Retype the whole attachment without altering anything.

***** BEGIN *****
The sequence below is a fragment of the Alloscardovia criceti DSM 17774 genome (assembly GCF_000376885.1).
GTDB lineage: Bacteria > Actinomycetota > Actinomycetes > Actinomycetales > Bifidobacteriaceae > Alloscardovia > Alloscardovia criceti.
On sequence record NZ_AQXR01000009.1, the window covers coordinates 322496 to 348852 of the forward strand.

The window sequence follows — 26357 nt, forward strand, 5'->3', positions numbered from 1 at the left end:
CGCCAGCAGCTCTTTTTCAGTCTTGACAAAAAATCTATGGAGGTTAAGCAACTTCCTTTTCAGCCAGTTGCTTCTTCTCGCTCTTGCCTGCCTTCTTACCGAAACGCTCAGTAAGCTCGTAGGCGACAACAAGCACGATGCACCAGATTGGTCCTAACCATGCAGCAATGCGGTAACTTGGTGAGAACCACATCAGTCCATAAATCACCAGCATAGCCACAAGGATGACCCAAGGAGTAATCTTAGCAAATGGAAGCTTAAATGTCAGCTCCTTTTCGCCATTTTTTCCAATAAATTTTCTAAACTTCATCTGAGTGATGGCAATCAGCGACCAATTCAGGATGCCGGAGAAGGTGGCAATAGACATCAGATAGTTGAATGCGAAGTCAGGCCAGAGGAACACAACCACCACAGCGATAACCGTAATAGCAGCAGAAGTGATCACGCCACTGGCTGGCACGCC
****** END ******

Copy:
The sequence below is a fragment of the Alloscardovia criceti DSM 17774 genome (assembly GCF_000376885.1).
GTDB lineage: Bacteria > Actinomycetota > Actinomycetes > Actinomycetales > Bifidobacteriaceae > Alloscardovia > Alloscardovia criceti.
On sequence record NZ_AQXR01000009.1, the window covers coordinates 322496 to 348852 of the forward strand.

The window sequence follows — 26357 nt, forward strand, 5'->3', positions numbered from 1 at the left end:
CGCCAGCAGCTCTTTTTCAGTCTTGACAAAAAATCTATGGAGGTTAAGCAACTTCCTTTTCAGCCAGTTGCTTCTTCTCGCTCTTGCCTGCCTTCTTACCGAAACGCTCAGTAAGCTCGTAGGCGACAACAAGCACGATGCACCAGATTGGTCCTAACCATGCAGCAATGCGGTAACTTGGTGAGAACCACATCAGTCCATAAATCACCAGCATAGCCACAAGGATGACCCAAGGAGTAATCTTAGCAAATGGAAGCTTAAATGTCAGCTCCTTTTCGCCATTTTTTCCAATAAATTTTCTAAACTTCATCTGAGTGATGGCAATCAGCGACCAATTCAGGATGCCGGAGAAGGTGGCAATAGACATCAGATAGTTGAATGCGAAGTCAGGCCAGAGGAACACAACCACCACAGCGATAACCGTAATAGCAGCAGAAGTGATCACGCCACTGGCTGGCACGCC